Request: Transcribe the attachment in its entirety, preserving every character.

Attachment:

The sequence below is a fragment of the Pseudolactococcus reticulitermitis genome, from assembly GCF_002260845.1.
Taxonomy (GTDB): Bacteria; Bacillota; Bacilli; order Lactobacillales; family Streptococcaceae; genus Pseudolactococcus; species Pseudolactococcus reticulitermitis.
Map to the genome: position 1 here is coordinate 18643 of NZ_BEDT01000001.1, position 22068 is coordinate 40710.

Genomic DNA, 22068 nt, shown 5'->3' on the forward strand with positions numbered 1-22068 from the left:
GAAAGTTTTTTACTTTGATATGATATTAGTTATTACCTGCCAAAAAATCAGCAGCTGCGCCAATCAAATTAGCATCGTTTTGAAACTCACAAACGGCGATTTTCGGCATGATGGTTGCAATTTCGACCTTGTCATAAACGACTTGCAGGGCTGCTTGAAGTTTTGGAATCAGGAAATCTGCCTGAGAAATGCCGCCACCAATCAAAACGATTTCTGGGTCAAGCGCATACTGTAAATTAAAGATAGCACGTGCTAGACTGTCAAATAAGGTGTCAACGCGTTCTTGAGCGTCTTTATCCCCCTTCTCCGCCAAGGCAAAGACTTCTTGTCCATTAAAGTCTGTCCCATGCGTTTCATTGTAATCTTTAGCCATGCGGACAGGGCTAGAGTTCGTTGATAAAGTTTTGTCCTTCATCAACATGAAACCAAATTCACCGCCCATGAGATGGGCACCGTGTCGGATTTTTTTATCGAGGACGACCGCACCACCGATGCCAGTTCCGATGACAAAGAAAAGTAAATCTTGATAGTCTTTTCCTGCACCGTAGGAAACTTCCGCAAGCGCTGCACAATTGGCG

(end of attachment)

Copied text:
The sequence below is a fragment of the Pseudolactococcus reticulitermitis genome, from assembly GCF_002260845.1.
Taxonomy (GTDB): Bacteria; Bacillota; Bacilli; order Lactobacillales; family Streptococcaceae; genus Pseudolactococcus; species Pseudolactococcus reticulitermitis.
Map to the genome: position 1 here is coordinate 18643 of NZ_BEDT01000001.1, position 22068 is coordinate 40710.

Genomic DNA, 22068 nt, shown 5'->3' on the forward strand with positions numbered 1-22068 from the left:
GAAAGTTTTTTACTTTGATATGATATTAGTTATTACCTGCCAAAAAATCAGCAGCTGCGCCAATCAAATTAGCATCGTTTTGAAACTCACAAACGGCGATTTTCGGCATGATGGTTGCAATTTCGACCTTGTCATAAACGACTTGCAGGGCTGCTTGAAGTTTTGGAATCAGGAAATCTGCCTGAGAAATGCCGCCACCAATCAAAACGATTTCTGGGTCAAGCGCATACTGTAAATTAAAGATAGCACGTGCTAGACTGTCAAATAAGGTGTCAACGCGTTCTTGAGCGTCTTTATCCCCCTTCTCCGCCAAGGCAAAGACTTCTTGTCCATTAAAGTCTGTCCCATGCGTTTCATTGTAATCTTTAGCCATGCGGACAGGGCTAGAGTTCGTTGATAAAGTTTTGTCCTTCATCAACATGAAACCAAATTCACCGCCCATGAGATGGGCACCGTGTCGGATTTTTTTATCGAGGACGACCGCACCACCGATGCCAGTTCCGATGACAAAGAAAAGTAAATCTTGATAGTCTTTTCCTGCACCGTAGGAAACTTCCGCAAGCGCTGCACAATTGGCG